2

I am using SQL Server 2016 and expecting some details on below points regarding performance point of view:

  1. Is there any performance gain or additional benefit on creating a primary key - unique constraint on same table on which a clustered columnstore index is already created?

  2. If my table contains encrypted columns (out of 10 columns, 9 columns are encrypted), is there any benefit in case of creating clustered columnstore index? I am using SYMMETRIC KEY for encryption.

3

It's best to avoid asking multiple, unrelated questions in a single question when possible. Your first question is very broad. In general, creating an index is always a trade-off and some queries will benefit from that index. The same is true for NCIs on columnstore tables. I'll focus on the second question instead.

As far as I can tell, encryption by SYMMETRIC KEY can be a very poor match for columnstore. Inserting encrypted data into a CCI means that you're inserting long, relatively unique strings into varbinary columns. CCIs don't do well with those data types and data distributions. You're likely to hit dictionary pressure which will limit the size of your rowgroups and you'll miss out on most of the features of columnstore, except for column elimination.

I found the code at How to use SQL Server Encryption with Symmetric Keys helpful in developing a simple example. I don't know what your data looks like, so I'll just insert unique integers into a table and insert the same unique integers with encryption into a different table. Definition of the key:

CREATE MASTER KEY ENCRYPTION BY PASSWORD = 'you will never guess this';

CREATE CERTIFICATE MyFirstCertificate
WITH SUBJECT = 'no u';

CREATE SYMMETRIC KEY key_to_answering_217242 WITH
IDENTITY_VALUE = 'yeah nah',
ALGORITHM = AES_256,
KEY_SOURCE = 'closet full of jandals'
ENCRYPTION BY CERTIFICATE MyFirstCertificate;

T-SQL to create two tables and insert data into both of them:

DROP TABLE IF EXISTS dbo.CCI_NOT_ENCRYPTED;

CREATE TABLE dbo.CCI_NOT_ENCRYPTED (
ID BIGINT,
INDEX CCI CLUSTERED COLUMNSTORE
);

INSERT INTO dbo.CCI_NOT_ENCRYPTED WITH (TABLOCK)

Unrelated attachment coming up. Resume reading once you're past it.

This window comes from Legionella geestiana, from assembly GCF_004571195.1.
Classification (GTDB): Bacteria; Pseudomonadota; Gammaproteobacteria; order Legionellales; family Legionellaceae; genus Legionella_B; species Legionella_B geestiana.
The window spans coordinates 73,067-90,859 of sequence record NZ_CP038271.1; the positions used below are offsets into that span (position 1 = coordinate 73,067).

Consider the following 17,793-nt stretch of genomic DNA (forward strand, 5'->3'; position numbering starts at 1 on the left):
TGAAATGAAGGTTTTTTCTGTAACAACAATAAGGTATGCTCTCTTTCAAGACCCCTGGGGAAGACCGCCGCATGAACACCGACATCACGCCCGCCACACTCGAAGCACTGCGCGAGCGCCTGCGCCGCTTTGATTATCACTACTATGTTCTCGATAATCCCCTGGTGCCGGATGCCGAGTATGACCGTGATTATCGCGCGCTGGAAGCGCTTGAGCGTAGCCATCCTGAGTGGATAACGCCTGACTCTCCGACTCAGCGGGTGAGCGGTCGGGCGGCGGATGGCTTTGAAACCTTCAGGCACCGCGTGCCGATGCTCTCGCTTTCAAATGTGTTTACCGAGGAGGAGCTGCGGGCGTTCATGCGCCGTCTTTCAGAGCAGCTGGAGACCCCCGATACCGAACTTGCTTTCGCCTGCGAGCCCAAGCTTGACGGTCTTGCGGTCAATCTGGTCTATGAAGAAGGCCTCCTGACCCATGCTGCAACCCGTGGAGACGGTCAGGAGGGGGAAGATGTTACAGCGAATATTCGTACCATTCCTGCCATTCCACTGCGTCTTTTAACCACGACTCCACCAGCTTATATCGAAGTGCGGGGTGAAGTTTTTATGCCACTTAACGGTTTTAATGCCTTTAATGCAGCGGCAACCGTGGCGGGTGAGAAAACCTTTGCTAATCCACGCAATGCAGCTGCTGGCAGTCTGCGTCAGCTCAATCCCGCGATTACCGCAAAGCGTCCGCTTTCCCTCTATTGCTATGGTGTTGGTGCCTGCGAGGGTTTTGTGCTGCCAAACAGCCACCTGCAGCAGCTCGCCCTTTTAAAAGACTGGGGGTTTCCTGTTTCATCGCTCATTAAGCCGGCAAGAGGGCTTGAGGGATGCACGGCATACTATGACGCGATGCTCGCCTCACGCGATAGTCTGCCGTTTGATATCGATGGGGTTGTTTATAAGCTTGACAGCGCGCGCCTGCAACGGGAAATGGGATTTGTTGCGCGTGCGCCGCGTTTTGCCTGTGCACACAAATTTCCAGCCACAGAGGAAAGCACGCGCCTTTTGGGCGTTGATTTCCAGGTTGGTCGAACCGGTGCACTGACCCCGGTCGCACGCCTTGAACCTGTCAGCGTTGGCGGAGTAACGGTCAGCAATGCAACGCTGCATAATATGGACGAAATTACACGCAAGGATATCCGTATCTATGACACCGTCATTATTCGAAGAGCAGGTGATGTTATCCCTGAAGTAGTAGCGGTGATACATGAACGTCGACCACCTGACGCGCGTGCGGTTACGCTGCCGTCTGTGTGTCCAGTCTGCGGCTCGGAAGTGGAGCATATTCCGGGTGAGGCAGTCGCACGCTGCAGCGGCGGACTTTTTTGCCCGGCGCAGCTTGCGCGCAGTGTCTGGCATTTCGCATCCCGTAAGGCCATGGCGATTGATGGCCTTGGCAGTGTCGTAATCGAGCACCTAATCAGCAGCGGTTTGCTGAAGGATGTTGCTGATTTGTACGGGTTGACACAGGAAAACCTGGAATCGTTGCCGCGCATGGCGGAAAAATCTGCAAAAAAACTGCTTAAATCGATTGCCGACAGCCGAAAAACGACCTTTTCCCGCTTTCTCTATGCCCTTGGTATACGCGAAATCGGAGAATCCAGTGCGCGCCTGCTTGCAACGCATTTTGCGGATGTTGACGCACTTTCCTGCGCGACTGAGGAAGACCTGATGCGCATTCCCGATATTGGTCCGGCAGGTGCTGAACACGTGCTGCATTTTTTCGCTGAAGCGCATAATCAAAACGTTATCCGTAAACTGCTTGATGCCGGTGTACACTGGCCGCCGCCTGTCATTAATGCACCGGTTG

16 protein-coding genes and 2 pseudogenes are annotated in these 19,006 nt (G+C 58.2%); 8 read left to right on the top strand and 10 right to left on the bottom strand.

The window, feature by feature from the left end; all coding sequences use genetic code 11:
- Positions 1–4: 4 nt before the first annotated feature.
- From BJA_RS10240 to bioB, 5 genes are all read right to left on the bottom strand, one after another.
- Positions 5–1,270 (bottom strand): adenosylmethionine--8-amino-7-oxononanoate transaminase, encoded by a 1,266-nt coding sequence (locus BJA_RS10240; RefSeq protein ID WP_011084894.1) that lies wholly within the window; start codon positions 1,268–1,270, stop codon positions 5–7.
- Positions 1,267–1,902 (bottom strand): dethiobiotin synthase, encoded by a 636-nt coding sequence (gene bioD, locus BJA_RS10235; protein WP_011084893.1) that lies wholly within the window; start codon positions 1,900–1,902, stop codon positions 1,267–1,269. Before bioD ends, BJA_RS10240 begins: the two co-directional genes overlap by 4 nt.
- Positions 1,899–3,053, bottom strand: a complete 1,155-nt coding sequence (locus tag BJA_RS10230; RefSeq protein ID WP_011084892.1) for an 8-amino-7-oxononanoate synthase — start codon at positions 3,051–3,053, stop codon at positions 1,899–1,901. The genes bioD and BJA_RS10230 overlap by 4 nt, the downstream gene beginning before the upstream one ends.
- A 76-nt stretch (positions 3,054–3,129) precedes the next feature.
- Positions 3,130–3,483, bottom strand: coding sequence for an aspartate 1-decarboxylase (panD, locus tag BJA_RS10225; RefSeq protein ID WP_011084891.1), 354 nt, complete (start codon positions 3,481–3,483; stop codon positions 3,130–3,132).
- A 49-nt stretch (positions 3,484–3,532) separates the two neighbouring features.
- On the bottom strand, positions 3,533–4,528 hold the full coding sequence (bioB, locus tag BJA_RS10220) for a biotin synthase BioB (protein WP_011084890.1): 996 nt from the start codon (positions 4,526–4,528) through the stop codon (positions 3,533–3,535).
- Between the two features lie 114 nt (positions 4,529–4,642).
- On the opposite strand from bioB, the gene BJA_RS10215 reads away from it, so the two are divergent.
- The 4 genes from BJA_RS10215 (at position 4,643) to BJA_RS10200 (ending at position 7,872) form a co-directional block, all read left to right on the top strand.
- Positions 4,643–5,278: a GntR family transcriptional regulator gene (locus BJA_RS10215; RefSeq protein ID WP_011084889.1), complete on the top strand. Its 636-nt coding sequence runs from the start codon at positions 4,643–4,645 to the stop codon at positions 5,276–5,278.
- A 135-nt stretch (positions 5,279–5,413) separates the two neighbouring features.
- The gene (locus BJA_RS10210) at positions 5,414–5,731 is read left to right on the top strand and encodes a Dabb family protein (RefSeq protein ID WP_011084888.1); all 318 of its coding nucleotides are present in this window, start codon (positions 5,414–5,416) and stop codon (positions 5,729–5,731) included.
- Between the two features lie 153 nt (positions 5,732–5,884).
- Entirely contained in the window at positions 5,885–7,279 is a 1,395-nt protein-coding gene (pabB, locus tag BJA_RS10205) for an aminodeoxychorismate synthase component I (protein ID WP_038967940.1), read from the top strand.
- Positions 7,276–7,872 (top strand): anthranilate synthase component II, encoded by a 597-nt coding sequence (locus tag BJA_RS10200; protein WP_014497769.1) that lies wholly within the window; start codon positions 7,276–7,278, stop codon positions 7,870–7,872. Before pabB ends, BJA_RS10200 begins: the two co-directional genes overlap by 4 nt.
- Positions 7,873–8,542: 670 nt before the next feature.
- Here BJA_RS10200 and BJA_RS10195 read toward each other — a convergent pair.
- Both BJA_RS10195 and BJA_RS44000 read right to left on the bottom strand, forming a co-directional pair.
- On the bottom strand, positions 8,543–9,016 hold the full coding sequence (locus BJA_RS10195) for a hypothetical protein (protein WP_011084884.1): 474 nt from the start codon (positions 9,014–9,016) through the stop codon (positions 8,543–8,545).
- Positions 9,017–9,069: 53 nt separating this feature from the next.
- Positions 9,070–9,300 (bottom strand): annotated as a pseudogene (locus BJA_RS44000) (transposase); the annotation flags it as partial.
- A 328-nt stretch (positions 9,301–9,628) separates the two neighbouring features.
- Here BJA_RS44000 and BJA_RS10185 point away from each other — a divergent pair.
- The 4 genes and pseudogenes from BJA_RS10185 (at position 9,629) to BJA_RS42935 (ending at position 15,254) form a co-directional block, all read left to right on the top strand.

SELECT TOP (1048576) ROW_NUMBER() OVER (ORDER BY (SELECT NULL))
FROM master..spt_values t1
CROSS JOIN master..spt_values t2
OPTION (MAXDOP 1);

GO

USE master;
GO

OPEN SYMMETRIC KEY key_to_answering_217242
DECRYPTION BY CERTIFICATE MyFirstCertificate


DROP TABLE IF EXISTS [TEST].dbo.CCI_ENCRYPTED;

CREATE TABLE [TEST].dbo.CCI_ENCRYPTED (
ID VARBINARY(256),
INDEX CCI CLUSTERED COLUMNSTORE
);

INSERT INTO [TEST].dbo.CCI_ENCRYPTED WITH (TABLOCK)
SELECT EncryptByKey(Key_GUID('key_to_answering_217242'), CAST(RN AS VARCHAR(7)))
FROM (
    SELECT TOP (1048576) ROW_NUMBER() OVER (ORDER BY (SELECT NULL)) RN
    FROM master..spt_values t1
    CROSS JOIN master..spt_values t2
) q
OPTION (MAXDOP 1);

CLOSE SYMMETRIC KEY key_to_answering_217242;

GO

There's a clear difference in total table size. The table with encrypted data is over 20X bigger:

size difference

Looking at sys.dm_db_column_store_row_group_physical_stats, we can see that the table with encrypted data had its rowgroup size limited by dictionary pressure:

dict pressure

Query performance will of course be greatly impacted as well. The following query takes approximately 0 ms of CPU time:

SELECT COUNT(*)
FROM dbo.CCI_NOT_ENCRYPTED
WHERE ID = 1;

If I run that same query on the encrypted table:

USE master;
GO

OPEN SYMMETRIC KEY key_to_answering_217242
DECRYPTION BY CERTIFICATE MyFirstCertificate

SELECT COUNT(*)
FROM [TEST].dbo.CCI_ENCRYPTED
WHERE CAST(CAST(DecryptByKey(ID) AS VARCHAR(7)) AS BIGINT) = 1;

CLOSE SYMMETRIC KEY key_to_answering_217242;

GO

It takes over 600 ms of CPU time. With all of that said, there appears to be a large overhead in general in working with encrypted data. I cannot say if a columnstore will offer any benefit for your exact data and scenario, only that you definitely won't see the usual benefits of columnstore.

1

That sounds like a strange case for a columnstore index. Anyhow:

1: For a columnstore index you get the compression of data, as well as posslibly segment elimination. But there are no such thing as a seek in a columnstore index. So, if you have queries with high selectivity searching on those columns and preformance is important, then yes - having row indexes (that comes with PK and UQ) can be beneficial.

2: I have a feeling that you mean "encrypted" and not "decprypted"? You don't say which technology you are using, but since the data isn't in clear-text, then there is little SQL Server can do to help you with your queries, so I doubt that columnstore will be beneficial here. But we have very little information to go on...

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